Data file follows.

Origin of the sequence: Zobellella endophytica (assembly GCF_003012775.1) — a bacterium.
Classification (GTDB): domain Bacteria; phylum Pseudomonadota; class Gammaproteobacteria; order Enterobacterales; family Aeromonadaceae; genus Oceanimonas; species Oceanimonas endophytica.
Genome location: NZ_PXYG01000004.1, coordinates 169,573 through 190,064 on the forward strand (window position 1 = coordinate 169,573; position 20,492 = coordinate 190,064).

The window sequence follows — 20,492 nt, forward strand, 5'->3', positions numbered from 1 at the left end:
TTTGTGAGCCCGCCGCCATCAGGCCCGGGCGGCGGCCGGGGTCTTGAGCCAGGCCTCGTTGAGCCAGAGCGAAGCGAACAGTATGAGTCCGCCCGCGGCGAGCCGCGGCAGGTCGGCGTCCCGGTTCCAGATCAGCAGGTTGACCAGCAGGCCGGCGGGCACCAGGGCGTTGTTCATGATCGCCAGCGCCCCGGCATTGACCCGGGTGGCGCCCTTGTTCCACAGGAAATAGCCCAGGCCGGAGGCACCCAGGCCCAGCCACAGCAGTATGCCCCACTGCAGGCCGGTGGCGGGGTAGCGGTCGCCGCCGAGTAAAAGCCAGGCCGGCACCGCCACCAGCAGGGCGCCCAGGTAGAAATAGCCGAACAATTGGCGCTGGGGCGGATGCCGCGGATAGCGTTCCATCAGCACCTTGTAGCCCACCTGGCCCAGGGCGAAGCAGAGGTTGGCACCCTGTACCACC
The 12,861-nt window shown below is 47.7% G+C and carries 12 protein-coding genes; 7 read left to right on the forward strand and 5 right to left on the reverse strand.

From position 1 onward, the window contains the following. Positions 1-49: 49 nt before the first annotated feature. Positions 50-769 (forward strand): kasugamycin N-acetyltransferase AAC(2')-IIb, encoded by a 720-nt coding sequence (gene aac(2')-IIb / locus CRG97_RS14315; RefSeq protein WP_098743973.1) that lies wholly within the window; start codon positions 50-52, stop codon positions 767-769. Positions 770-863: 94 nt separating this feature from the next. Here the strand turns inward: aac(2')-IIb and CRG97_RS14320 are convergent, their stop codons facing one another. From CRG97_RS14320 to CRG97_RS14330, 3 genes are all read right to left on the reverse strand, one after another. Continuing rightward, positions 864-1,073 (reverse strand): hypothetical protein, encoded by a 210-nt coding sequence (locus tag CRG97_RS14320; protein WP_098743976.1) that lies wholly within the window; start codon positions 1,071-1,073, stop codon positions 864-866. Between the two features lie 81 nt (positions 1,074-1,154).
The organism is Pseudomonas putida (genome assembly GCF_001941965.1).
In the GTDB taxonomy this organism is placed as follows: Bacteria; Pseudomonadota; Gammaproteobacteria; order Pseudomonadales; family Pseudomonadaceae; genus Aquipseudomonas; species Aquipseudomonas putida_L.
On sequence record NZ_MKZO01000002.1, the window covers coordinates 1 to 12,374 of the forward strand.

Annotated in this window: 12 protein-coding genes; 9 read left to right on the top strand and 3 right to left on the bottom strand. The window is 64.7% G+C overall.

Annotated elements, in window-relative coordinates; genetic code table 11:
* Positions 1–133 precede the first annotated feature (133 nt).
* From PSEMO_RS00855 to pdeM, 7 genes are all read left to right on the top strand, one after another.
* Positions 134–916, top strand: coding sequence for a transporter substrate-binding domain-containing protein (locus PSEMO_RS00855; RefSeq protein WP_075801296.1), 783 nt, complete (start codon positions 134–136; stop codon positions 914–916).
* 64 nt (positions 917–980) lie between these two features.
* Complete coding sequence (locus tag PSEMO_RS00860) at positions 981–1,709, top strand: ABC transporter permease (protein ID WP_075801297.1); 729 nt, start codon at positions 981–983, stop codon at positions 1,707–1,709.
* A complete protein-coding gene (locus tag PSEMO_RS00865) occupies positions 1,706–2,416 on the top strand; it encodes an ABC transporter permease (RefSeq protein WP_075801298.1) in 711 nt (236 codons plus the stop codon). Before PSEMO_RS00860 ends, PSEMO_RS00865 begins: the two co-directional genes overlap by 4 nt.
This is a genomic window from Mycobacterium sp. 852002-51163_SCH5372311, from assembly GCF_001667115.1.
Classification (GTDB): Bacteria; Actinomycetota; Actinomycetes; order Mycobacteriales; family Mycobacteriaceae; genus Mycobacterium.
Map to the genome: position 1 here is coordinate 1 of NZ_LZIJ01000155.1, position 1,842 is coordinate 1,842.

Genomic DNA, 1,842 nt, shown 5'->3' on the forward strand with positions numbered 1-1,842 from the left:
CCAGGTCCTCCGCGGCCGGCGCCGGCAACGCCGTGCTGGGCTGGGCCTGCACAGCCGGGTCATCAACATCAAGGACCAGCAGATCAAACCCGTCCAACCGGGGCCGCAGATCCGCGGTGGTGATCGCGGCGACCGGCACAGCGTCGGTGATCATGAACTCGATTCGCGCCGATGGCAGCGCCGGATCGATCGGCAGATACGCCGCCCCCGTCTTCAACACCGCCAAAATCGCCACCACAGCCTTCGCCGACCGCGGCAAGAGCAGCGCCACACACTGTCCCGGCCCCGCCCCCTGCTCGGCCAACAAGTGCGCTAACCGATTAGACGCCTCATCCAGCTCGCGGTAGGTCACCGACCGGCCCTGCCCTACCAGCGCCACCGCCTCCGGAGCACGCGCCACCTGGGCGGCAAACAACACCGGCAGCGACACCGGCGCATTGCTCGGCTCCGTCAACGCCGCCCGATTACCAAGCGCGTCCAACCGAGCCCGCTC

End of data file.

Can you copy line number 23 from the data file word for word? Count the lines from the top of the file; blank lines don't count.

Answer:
CCAGGTCCTCCGCGGCCGGCGCCGGCAACGCCGTGCTGGGCTGGGCCTGCACAGCCGGGTCATCAACATCAAGGACCAGCAGATCAAACCCGTCCAACCGGGGCCGCAGATCCGCGGTGGTGATCGCGGCGACCGGCACAGCGTCGGTGATCATGAACTCGATTCGCGCCGATGGCAGCGCCGGATCGATCGGCAGATACGCCGCCCCCGTCTTCAACACCGCCAAAATCGCCACCACAGCCTTCGCCGACCGCGGCAAGAGCAGCGCCACACACTGTCCCGGCCCCGCCCCCTGCTCGGCCAACAAGTGCGCTAACCGATTAGACGCCTCATCCAGCTCGCGGTAGGTCACCGACCGGCCCTGCCCTACCAGCGCCACCGCCTCCGGAGCACGCGCCACCTGGGCGGCAAACAACACCGGCAGCGACACCGGCGCATTGCTCGGCTCCGTCAACGCCGCCCGATTACCAAGCGCGTCCAACCGAGCCCGCTC